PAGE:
“Know it didn’ go well,” I say, breathing in that shallow way I know helps get air past my ribs. I shift from foot to foot in the alley. Her doorway opens onto the hidden refuse of the city, piled up in stinking heaps of wasted food and waste itself against the walls of buildings. I wonder if I’m more like the wasted food or the waste.

“That’s not what I asked you for. One reason, Jansse.”

“I don’ know righ’ now, a’right?” I say, letting myself sag against the frame. “I’ll do better. Next time.”

Craiden sucks at the insides of her lips, drags her teeth over the top and bottom ones in succession. “Jansse, there’s not going to be a next time.”

“Wha’ you mean?” The split lip and broken nose are making talking harder and harder.

“You have to understand, at this point, I’m about to start sinking more money into keeping you alive than you’re bringing back to me,” said Craiden. “You get that, right?”

“Wai’—“I lean forward, shaking my head quickly before getting dizzy and stopping. “No, you can’—”

“I’m sorry, Jansse, I’d keep you if I could,” she says. It’s almost like she means it, her face folds in all the right ways, but I know better. What she says next hurts worse than the letting me go. “It’s just business,” she says. “You’ll still be a friend—”

My breath comes faster, the spaces between my ribs filling with the ache of panic to complete all of me. “You can’t,” I say, forcing the consonant out as good as I can. “I got nowhere else to work, nobody else—” I try to breathe enough to keep talking. It takes me a good few moments. “You’re the only one hirin’ at my age,” I say. “’M only fifty, please—”

“That’s the problem,” says Craiden, and she’s already closing the door. “You’re fifty, Jansse. You can’t do this forever. The fact that you’ve made it this long is impressive.”

“Wai’,” I say, and it sounds like I’m yelling from really far away. “Lemme try agai—”

The door clicks closed. The little sound it makes is louder than anything I can produce in response.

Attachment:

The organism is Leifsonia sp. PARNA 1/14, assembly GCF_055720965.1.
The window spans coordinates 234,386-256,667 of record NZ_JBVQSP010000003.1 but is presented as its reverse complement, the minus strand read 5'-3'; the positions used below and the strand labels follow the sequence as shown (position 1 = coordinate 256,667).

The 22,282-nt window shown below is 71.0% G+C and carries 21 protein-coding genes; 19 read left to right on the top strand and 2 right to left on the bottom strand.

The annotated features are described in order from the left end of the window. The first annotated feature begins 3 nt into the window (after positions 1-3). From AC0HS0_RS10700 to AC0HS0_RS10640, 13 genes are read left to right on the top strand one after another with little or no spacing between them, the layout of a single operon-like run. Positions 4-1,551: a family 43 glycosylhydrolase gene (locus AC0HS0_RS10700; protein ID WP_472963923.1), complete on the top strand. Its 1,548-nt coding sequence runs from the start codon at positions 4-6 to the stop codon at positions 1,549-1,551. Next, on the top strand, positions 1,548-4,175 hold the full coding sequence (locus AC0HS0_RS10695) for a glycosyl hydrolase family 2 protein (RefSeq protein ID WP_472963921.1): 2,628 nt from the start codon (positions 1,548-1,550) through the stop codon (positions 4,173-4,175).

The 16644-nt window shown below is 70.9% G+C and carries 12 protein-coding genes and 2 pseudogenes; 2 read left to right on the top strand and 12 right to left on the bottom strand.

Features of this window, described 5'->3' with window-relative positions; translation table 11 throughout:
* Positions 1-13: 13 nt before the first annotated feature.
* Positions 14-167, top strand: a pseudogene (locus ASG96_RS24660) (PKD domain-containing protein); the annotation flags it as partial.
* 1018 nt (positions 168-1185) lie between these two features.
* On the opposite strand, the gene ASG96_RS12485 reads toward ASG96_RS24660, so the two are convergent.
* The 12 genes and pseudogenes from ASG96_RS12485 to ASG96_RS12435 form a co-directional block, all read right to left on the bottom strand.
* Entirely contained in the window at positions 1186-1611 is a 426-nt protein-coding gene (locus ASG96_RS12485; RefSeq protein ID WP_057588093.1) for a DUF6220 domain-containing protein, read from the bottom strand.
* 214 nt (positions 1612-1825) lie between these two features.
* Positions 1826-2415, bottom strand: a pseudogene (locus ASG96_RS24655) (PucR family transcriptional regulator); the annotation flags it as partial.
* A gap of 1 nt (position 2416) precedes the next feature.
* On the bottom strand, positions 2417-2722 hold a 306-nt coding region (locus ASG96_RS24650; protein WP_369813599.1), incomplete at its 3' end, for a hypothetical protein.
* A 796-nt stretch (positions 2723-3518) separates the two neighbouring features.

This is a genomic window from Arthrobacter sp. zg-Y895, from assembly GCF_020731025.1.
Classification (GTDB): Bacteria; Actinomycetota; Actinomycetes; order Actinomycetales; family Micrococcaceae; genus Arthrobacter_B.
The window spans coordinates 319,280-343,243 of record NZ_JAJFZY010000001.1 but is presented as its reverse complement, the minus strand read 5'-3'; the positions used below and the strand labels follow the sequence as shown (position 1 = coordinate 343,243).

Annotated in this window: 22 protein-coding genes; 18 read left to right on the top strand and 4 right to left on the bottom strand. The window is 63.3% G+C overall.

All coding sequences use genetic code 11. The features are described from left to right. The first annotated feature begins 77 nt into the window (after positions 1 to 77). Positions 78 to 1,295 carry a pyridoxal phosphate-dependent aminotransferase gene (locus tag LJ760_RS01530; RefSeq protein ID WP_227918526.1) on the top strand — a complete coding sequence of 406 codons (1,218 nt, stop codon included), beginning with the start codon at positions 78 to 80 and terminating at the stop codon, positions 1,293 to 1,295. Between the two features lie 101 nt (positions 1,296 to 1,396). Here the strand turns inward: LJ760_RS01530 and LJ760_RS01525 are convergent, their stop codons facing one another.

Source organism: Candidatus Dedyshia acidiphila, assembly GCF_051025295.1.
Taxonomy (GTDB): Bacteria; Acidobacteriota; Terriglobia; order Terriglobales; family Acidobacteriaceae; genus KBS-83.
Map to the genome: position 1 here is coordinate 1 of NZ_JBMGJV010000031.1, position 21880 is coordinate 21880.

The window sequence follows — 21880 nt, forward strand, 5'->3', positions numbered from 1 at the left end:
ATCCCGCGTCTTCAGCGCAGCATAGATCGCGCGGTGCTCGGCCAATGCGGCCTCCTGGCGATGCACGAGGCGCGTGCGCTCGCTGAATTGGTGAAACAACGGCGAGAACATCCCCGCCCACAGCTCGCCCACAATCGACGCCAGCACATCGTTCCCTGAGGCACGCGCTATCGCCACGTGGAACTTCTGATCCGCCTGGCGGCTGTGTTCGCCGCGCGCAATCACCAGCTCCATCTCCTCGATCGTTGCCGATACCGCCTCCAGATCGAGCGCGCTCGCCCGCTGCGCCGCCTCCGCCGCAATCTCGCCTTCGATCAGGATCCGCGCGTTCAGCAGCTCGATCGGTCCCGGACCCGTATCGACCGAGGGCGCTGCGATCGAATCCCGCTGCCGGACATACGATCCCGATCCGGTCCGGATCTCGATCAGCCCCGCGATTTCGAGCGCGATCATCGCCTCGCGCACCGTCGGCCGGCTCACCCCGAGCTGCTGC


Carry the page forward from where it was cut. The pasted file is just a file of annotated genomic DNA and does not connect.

Fuck, but everything hurts, and the marriage burned across my back hurts the most, maybe because there’s nothing like getting your ass handed to you by a someone at least two decades younger than you and losing your job for it to make you want pity from someone who’s been done with you for years. Even my bones hurt, the whole ones, with the shame of it—this is what I do, and besides, it’s not right, losing to someone when you’ve got thirty years of experience on them.

I shouldn’t go, but focusing on where my feet take me and on staying conscious is too much work, so I choose consciousness and let my legs follow a familiar path of back alleys to a home that isn’t mine anymore.

It’s a little unfair of me, but I never claimed to be a good person, and besides, we’re both used to it by now. Avne’s a better person than I am. She has to let me in if I’m hurt, and she does, though her graceful dark face is pinched with disapproval. My insides do the same warm thing they did when I met her, even though she’s not smiling this time.

“There’s nobody following you, is there?” she asks as she pulls me through the door and settles me, oozing fleshy lump that I am, into a chair at her kitchen table. The faint light of her fire is more than I could see by outside. I don’t know how long it’s been since the last time, but there’s definitely more gray in her hair.

What a pair of old crones, we are.

“Well, Jansse? Is there?” she disappears behind me, and I can hear her pouring water.

It takes me a moment to find my tongue. “Nah,” I say. My mouth feels thick, the words distant. “Craiden don’ need me anymore.”

“She paid you like shit,” says Avne, and I almost smile, but my sticky mouth protests. Then I remember that she’s not paying me at all anymore, and I don’t want to smile after that.

“Thought you didn’ care what I was makin’,”I say. This is old talk, warm talk. My insides do the thing again.

“Arms up.”

I obey, as much I can, and she pulls my shirt and wraps off. The weight of my tits falling free makes my ribs hurt, and I breathe in sharp and fast before I can remember not to. My middle is a bruising, swelling, scarred wreck.

The only good stories my body has to tell are in the marks she’s left on me, the rounded twists of her name-letters burned into my back by the priest at our wedding, two decades ago, and in the stamps she sears into me every time I come crawling back to her for fixing-up.